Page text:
IDW Publishing has expanded far beyond its base in comics to incorporate both a wider range of paper products and a games division.  We caught up with Jerry Bennington, IDW Publishing’s Vice President of New Product Development (see “IDW Promotes Jerry Bennington”), the executive behind this diversification.  In Part 2 of this two part interview, we talk about IDW Games, coloring books, and IDW Limited.  In Part 1, we talked about IDW’s Micro Fun Packs program.

We want to switch over to games, which is a relatively new division but has been growing.  Any thoughts to doing collectible games in that division?
That comes up about once or twice a year.  The collectible side of the gaming business is always very intriguing because of my background [at Upper Deck], but that is one of the difficult fields of the gaming business to actually have success in.  I am very cautious with the collectible portion of gaming.

At this point we’re seeing a lot of success with our boxed games, specifically with our mid-priced small box games, priced between $20 and $40.  We’ve done very well and we have a nice plateful and I don’t see any need in the immediate future to be adding collectible games at this point.

Coloring books are a new area for IDW?
Last year for Christmas coloring books were red hot.  We started dabbling in it lightly and ramped up the line.  Lead times are fairly long in the book market, but we’ve managed to put out about a dozen coloring books in the last 12 months.  That includes some that were only sold in hobby, like Danger Girl, Locke and Key, an Oz one that was sold in the book market.  We did some reformatting on them to bring them more in line with the adult coloring books that are having success in the book market.  We came out with Our Patterned World, which is specifically targeting adult women.  We did a second one, My Wondrous World, which is getting ready to hit shelves in the next couple of weeks.  We did a coloring book for Alan Robert, Beauty Horror, a fantastic coloring book, all original art that he created for it.  It’s our bizarre twist on the coloring book business where it’s got all of the amazing artwork to color, but it’s all horror scenes.  A really nice package with how it’s being delivered. That title has seen really good success.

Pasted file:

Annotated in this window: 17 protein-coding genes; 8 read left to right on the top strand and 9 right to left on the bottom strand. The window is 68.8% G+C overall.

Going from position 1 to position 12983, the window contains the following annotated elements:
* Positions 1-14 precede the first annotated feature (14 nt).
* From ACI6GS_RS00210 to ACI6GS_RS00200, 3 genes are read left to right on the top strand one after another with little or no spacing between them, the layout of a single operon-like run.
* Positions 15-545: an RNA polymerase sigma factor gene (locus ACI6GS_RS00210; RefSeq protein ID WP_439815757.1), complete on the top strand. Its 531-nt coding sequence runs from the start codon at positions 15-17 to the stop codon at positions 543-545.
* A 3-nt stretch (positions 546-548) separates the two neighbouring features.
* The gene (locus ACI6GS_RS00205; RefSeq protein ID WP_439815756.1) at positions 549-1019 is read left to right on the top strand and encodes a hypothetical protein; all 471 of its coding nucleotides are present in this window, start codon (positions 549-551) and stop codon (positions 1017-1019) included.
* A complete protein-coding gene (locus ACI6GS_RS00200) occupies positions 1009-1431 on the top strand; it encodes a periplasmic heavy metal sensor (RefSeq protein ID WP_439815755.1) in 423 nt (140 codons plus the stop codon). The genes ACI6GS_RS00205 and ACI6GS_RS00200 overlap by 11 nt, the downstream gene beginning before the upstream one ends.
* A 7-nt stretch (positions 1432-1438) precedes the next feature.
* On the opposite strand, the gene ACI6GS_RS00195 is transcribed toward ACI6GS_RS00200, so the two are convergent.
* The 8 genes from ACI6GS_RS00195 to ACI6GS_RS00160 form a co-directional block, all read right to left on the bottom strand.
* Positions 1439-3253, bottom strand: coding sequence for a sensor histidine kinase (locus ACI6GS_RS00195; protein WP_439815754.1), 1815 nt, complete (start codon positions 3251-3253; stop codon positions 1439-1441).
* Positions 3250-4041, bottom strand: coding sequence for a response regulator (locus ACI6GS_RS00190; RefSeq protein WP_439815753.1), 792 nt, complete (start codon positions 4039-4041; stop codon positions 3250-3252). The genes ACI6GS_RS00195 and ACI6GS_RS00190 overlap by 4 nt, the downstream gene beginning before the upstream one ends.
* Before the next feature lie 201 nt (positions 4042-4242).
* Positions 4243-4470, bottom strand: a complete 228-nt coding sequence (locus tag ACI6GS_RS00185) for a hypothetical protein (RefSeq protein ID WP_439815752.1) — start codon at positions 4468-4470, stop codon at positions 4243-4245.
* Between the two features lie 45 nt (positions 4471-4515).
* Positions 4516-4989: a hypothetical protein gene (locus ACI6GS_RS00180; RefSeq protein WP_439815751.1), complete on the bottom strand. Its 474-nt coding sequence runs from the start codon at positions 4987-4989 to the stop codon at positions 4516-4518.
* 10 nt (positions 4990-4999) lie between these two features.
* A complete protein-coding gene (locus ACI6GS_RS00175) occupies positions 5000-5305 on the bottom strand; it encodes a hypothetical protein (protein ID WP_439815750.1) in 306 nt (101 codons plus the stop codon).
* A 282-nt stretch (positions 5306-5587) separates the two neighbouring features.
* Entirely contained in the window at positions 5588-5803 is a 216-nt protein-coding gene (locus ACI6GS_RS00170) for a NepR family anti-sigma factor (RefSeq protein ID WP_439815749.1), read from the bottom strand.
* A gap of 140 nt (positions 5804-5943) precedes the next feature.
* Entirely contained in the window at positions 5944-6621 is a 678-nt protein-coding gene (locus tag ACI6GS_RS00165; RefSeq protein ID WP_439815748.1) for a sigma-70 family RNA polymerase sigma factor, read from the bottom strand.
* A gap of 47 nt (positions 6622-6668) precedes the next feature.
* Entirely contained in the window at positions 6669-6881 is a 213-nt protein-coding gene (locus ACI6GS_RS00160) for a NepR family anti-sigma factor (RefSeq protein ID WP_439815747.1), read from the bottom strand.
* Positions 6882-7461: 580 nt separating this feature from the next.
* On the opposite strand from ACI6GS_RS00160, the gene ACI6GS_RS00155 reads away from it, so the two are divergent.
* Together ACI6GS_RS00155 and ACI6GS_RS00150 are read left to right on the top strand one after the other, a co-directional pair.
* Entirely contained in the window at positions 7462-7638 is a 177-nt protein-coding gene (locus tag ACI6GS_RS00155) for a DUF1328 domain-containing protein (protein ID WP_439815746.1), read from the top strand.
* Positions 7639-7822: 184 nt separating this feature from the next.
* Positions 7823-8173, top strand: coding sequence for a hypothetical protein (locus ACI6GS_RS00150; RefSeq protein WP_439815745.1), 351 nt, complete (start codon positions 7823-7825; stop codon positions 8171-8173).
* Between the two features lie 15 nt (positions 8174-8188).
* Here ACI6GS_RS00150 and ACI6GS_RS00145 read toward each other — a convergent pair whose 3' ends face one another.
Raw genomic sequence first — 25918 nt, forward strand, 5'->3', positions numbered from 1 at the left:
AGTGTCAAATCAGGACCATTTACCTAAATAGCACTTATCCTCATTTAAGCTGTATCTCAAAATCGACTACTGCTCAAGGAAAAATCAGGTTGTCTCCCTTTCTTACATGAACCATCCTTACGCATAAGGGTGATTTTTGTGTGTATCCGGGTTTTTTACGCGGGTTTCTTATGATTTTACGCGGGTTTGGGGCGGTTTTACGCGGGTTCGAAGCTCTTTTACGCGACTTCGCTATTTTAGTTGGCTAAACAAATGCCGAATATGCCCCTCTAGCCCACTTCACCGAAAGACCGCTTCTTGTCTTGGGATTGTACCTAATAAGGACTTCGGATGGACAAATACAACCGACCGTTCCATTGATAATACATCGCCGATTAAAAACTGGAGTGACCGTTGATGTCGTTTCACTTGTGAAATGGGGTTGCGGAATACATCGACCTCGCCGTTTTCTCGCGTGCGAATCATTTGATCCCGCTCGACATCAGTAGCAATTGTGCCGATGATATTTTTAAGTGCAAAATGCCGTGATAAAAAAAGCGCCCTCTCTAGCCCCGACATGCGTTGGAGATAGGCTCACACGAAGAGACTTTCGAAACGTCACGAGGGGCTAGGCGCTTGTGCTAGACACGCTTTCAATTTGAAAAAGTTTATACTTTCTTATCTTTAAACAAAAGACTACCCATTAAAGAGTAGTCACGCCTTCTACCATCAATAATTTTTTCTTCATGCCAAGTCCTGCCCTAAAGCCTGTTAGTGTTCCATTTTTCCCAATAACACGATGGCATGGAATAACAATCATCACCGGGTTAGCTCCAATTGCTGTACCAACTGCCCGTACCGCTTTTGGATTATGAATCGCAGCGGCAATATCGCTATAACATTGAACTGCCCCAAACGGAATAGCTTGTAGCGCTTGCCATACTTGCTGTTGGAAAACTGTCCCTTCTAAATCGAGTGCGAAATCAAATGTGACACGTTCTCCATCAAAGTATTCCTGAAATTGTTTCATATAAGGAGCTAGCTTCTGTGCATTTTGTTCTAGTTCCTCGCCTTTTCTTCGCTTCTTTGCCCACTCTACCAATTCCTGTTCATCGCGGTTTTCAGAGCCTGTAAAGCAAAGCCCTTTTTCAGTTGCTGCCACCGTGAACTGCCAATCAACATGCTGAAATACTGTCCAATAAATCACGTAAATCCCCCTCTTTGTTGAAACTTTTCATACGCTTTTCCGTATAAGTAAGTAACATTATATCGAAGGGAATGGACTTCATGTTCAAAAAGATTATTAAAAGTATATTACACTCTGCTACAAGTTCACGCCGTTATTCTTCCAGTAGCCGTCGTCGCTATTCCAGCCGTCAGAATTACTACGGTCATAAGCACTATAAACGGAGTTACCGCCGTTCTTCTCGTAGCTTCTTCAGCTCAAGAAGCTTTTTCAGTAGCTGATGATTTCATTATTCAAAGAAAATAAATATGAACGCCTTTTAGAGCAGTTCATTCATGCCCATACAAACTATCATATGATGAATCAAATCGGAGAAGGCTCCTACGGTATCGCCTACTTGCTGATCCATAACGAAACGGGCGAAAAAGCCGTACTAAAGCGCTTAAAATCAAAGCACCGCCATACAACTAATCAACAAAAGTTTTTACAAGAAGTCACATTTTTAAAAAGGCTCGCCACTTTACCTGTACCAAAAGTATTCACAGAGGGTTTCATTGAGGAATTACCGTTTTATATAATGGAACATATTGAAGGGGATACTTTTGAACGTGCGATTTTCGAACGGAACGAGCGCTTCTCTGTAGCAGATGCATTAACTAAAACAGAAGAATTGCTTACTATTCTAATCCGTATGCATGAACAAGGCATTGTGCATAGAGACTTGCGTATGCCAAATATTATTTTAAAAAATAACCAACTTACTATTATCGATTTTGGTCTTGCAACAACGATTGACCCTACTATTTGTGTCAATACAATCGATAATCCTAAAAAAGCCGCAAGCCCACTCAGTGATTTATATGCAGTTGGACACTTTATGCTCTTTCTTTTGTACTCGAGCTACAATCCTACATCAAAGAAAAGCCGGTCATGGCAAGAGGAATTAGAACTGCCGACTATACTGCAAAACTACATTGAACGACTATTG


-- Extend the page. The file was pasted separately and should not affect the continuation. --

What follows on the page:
We are going to be putting out a Princess Bride coloring book this holiday season.

Do you think the coloring book phenomenon is cresting?
It’s become more challenging because it’s become highly saturated category.  A lot of independent publishers were able to put out quite a bit.  The offerings and choices are extraordinary.  Certainly anything can make its way to an online retailer like Amazon, but it’s very challenging to get shelf space at books, because they can’t put every coloring book in there.  They are very choosy about which ones they put in.  Fortunately, that have been very supportive of our line.

It is cresting absolutely.  I don’t believe it’s a category we’ll see end, but it will absolutely plateau and evergreen.

What’s going on with IDW Limited?
We’re just retooling. We’ve had a lot of focus on the games, the coloring book stuff, but we’ve had a great success with our Marvel line.  That was our primary focus over the last year.  We released four different Marvel Artist Select books with Marvel, all four to fantastic success.